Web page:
If the major averages do eventually start to pull back, Shreve is not expecting the selling to be long and drawn out. At this point, a pullback of 5% to 7% from recent highs seems reasonable, according to Shreve.
Next week, he will be heavily focused on the March jobs report from the Labor Department scheduled for Friday. Investors will be hoping for four straight months of 200,000 plus jobs growth. The current consensus view, according to
, is for nonfarm payrolls to come in at 215,000.
As for earnings, Shreve says he'll be listening closely to what
Bed Bath & Beyond
(BBY - Get Report)
has to say when it reports its quarterly results on Thursday. The company has established itself as one of the best-run retailers out there with a solid track record of growth.
( PSMT )
is also on Shreve's watch list. Often referred to as the "
( COST )
of Latin America," the company has shown very good top-line growth in recent quarters.
"The chart looks OK, but the issue I have with the stock is that I'm seeing more signs of distribution --institutional selling -- than accumulation [or] institutional buying," he explains.
Initial public offerings he'll be watching out for next week following a hot week of debuts towards the end of March include
( NRKM )
( EAC )
. Enerkem, a developmental stage company that converts municipal waste into renewable biofuels and chemicals, is expected to price between $17 and $19.
Erikson Air-Crane, which makes heavy-lift helicopters for government and commercial use, is expected to price between $13 and $15.
With the stock market posting its strongest first quarter in more than a decade Friday, Adam Sarhan, chief executive of Sarhan Capital, sees more gains to come, saying "strength begets strength."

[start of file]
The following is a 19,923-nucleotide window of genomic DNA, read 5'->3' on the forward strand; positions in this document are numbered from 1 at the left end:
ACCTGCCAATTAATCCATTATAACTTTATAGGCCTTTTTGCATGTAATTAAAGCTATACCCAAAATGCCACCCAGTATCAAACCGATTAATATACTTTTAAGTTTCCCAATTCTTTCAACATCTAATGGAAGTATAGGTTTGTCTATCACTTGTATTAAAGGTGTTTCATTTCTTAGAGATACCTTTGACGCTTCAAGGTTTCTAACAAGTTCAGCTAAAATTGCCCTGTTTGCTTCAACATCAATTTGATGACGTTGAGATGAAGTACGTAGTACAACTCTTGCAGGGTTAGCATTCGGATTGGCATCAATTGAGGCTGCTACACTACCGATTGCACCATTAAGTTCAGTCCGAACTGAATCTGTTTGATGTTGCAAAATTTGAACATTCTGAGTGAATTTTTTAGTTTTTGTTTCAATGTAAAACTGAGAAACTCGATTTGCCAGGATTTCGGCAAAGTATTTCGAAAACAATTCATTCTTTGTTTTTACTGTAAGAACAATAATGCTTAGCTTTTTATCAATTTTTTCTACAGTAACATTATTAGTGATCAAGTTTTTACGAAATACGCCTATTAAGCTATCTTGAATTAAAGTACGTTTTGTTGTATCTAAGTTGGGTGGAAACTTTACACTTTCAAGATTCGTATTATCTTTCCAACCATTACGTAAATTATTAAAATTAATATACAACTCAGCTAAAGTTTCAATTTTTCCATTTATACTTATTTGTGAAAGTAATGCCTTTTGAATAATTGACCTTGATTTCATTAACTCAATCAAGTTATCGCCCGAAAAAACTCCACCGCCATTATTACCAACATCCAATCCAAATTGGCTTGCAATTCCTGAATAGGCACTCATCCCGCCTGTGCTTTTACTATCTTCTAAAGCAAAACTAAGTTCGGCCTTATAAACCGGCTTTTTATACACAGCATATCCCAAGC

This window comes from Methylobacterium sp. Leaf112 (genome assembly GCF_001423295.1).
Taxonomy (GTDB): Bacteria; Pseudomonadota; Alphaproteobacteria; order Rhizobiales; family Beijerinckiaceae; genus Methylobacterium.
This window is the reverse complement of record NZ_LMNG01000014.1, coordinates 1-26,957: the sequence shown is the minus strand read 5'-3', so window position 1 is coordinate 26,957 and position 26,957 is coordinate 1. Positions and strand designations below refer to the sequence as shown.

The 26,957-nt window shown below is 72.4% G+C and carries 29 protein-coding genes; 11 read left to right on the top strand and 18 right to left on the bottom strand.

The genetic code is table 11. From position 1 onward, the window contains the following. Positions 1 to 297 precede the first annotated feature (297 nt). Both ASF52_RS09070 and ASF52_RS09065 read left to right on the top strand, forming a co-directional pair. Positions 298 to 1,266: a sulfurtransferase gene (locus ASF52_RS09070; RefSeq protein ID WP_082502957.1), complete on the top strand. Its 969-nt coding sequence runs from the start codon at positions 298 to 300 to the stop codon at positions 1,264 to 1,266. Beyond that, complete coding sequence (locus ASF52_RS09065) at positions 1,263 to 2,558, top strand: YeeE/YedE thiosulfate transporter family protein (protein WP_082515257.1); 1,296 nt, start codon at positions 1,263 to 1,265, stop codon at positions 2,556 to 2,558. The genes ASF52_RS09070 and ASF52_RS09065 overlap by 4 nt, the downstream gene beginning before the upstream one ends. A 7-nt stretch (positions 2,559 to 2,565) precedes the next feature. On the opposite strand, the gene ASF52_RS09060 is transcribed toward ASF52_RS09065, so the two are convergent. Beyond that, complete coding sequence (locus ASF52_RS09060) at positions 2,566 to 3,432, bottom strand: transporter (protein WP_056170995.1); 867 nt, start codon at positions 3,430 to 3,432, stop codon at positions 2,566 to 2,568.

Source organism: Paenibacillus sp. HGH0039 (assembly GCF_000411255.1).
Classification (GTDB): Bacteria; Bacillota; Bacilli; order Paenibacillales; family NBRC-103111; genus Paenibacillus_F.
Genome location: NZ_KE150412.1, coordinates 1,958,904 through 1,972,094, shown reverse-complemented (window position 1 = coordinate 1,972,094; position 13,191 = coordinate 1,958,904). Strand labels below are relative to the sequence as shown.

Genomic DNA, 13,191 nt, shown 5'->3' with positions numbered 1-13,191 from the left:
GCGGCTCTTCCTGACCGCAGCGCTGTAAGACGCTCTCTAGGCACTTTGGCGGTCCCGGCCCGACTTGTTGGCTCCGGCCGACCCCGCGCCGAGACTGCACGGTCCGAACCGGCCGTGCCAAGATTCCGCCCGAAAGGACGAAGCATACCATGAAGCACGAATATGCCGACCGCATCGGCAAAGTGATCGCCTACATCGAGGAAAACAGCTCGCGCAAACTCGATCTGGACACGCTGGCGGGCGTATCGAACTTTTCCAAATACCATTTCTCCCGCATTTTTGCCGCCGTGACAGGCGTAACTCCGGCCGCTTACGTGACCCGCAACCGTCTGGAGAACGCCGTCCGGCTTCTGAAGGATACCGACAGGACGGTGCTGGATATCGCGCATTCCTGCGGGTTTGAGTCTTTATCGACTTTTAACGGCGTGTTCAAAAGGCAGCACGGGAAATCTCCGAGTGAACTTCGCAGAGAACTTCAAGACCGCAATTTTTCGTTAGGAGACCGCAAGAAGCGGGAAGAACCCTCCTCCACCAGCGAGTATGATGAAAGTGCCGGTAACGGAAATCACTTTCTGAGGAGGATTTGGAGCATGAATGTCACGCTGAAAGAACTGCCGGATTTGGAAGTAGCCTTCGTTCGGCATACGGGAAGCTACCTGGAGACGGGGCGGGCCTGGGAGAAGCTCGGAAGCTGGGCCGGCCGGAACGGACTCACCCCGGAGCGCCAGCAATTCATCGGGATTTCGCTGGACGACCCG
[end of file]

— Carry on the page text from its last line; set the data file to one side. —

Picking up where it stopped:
"Most people 'missed' this rally and that is a net positive for future price gains," says Sarhan. He'll get concerned when investors get over-confident about the market going higher.
"Instead, I'm hearing most people say they either missed this rally or are long, but not long enough," he says.
Overall, leadership or leading stocks have expanded nicely over the past few months, which bodes well for the bulls, Sarhan asserts. Several key sectors have participated in this rally, not just one or two random groups, he points out. That housing and financial stocks have been participating in a big way is a good sign for both the major averages and the broader economy, he adds.
Since the March 2009 bottom, the two primary concerns that have caused temporary, albeit violent, pullbacks in the stock market have been European Union debt woes and global growth woes -- either a double-dip recession or a global economic slowdown. At this point, both of these concerns have been allayed or at the very least minimized in the near-term, Sarhan says.
Other upcoming U.S. economic events for next week include March manufacturing data from the Institute for Supply Management on Monday, which is expected to show a reading of 53 for March after coming in at 52.4 the prior month.
February factory orders from the Department of Commerce and the Mar. 13 minutes from the Federal Open Market Committee arrive on Tuesday. February factory orders likely rose 1.5% after falling 1% in January.
Wednesday presents the Automatic Data Processing employment change report for March, a precursor to the aforementioned Friday's nonfarm payrolls data for March. The ADP figure is seen showing a fall to 200,000 from 216,000 the previous month.
On the docket for Thursday is the Challenger, Gray & Christmas job cuts report for March and the usual weekly initial jobless claims from the Labor Department. Initial claims are expected to come in at 355,000.
Written by Andrea Tse in New York.
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